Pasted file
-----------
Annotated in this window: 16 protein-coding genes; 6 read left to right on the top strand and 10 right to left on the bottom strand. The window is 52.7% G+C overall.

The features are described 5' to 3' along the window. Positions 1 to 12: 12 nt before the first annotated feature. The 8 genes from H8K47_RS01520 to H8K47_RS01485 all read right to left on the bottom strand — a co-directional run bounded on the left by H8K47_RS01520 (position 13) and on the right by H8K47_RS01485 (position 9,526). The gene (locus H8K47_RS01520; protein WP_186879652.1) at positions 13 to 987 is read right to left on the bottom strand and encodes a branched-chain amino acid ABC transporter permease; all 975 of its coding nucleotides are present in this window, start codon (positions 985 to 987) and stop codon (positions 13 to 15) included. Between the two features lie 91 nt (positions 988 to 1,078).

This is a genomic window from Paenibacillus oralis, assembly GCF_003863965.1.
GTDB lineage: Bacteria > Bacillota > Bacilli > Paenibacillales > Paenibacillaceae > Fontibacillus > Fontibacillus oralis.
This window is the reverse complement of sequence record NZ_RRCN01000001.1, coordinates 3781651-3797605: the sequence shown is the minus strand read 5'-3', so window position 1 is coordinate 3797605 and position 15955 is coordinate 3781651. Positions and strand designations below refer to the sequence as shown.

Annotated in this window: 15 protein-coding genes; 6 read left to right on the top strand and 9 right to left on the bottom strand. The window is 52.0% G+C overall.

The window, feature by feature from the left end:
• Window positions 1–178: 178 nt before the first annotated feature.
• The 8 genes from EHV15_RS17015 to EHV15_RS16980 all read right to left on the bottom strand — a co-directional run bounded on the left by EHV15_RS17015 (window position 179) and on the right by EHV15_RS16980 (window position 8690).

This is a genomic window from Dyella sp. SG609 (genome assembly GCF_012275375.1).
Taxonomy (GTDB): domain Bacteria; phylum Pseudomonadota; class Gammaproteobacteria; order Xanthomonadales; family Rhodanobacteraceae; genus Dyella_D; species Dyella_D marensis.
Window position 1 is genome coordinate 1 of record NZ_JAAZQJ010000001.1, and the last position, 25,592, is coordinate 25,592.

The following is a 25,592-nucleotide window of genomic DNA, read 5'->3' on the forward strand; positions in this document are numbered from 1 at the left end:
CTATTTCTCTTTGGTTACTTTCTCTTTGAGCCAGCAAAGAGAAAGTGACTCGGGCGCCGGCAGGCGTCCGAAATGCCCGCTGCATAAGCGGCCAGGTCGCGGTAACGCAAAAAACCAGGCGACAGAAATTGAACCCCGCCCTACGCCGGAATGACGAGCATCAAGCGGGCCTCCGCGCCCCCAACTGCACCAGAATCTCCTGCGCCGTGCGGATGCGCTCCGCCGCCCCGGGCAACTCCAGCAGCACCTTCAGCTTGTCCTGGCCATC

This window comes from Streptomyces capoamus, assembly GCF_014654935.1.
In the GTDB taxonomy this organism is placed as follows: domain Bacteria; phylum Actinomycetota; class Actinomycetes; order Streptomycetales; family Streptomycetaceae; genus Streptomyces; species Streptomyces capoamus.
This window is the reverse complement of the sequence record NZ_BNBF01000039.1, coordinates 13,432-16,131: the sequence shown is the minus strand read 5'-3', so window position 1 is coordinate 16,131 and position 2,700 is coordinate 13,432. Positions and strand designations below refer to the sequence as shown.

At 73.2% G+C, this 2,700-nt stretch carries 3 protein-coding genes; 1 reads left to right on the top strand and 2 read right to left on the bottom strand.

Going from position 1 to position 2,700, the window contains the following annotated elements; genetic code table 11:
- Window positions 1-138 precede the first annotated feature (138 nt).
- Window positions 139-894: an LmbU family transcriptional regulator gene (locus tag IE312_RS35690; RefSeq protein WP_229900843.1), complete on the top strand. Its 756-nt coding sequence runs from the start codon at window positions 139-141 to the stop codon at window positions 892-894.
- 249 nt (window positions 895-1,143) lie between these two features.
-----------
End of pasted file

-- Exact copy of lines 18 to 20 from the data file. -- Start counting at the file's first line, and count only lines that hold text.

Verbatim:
At 73.2% G+C, this 2,700-nt stretch carries 3 protein-coding genes; 1 reads left to right on the top strand and 2 read right to left on the bottom strand.

Going from position 1 to position 2,700, the window contains the following annotated elements; genetic code table 11:
- Window positions 1-138 precede the first annotated feature (138 nt).